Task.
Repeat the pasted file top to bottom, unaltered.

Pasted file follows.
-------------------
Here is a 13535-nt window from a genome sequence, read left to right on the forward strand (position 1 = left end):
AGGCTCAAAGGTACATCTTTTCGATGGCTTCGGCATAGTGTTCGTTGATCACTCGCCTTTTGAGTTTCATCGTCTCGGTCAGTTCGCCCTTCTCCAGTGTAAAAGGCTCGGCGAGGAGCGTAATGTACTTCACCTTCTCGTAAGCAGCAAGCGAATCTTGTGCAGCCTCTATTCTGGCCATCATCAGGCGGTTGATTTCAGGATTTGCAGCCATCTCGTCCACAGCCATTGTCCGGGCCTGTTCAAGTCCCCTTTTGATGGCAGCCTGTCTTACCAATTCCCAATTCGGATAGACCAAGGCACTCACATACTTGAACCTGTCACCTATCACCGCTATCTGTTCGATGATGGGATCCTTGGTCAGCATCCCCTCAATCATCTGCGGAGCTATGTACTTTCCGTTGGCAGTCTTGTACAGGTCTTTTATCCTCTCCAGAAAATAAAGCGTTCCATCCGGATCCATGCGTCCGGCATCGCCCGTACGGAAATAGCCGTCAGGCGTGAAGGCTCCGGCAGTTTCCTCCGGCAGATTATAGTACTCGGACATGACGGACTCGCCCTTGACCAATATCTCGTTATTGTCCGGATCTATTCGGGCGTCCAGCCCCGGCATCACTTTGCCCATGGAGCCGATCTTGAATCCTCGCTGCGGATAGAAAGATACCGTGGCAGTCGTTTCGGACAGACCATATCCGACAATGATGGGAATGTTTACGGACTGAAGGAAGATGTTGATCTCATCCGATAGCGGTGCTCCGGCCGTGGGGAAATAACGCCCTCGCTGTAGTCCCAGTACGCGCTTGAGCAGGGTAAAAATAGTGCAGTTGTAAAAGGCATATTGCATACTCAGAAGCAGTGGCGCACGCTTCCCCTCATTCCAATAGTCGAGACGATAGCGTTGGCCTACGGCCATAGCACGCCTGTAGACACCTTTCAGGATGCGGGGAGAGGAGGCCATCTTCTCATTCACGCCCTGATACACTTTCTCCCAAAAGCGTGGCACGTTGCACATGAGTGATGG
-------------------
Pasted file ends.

Here is a 13535-nt window from a genome sequence, read left to right on the forward strand (position 1 = left end):
AGGCTCAAAGGTACATCTTTTCGATGGCTTCGGCATAGTGTTCGTTGATCACTCGCCTTTTGAGTTTCATCGTCTCGGTCAGTTCGCCCTTCTCCAGTGTAAAAGGCTCGGCGAGGAGCGTAATGTACTTCACCTTCTCGTAAGCAGCAAGCGAATCTTGTGCAGCCTCTATTCTGGCCATCATCAGGCGGTTGATTTCAGGATTTGCAGCCATCTCGTCCACAGCCATTGTCCGGGCCTGTTCAAGTCCCCTTTTGATGGCAGCCTGTCTTACCAATTCCCAATTCGGATAGACCAAGGCACTCACATACTTGAACCTGTCACCTATCACCGCTATCTGTTCGATGATGGGATCCTTGGTCAGCATCCCCTCAATCATCTGCGGAGCTATGTACTTTCCGTTGGCAGTCTTGTACAGGTCTTTTATCCTCTCCAGAAAATAAAGCGTTCCATCCGGATCCATGCGTCCGGCATCGCCCGTACGGAAATAGCCGTCAGGCGTGAAGGCTCCGGCAGTTTCCTCCGGCAGATTATAGTACTCGGACATGACGGACTCGCCCTTGACCAATATCTCGTTATTGTCCGGATCTATTCGGGCGTCCAGCCCCGGCATCACTTTGCCCATGGAGCCGATCTTGAATCCTCGCTGCGGATAGAAAGATACCGTGGCAGTCGTTTCGGACAGACCATATCCGACAATGATGGGAATGTTTACGGACTGAAGGAAGATGTTGATCTCATCCGATAGCGGTGCTCCGGCCGTGGGGAAATAACGCCCTCGCTGTAGTCCCAGTACGCGCTTGAGCAGGGTAAAAATAGTGCAGTTGTAAAAGGCATATTGCATACTCAGAAGCAGTGGCGCACGCTTCCCCTCATTCCAATAGTCGAGACGATAGCGTTGGCCTACGGCCATAGCACGCCTGTAGACACCTTTCAGGATGCGGGGAGAGGAGGCCATCTTCTCATTCACGCCCTGATACACTTTCTCCCAAAAGCGTGGCACGTTGCACATGAGTGATGG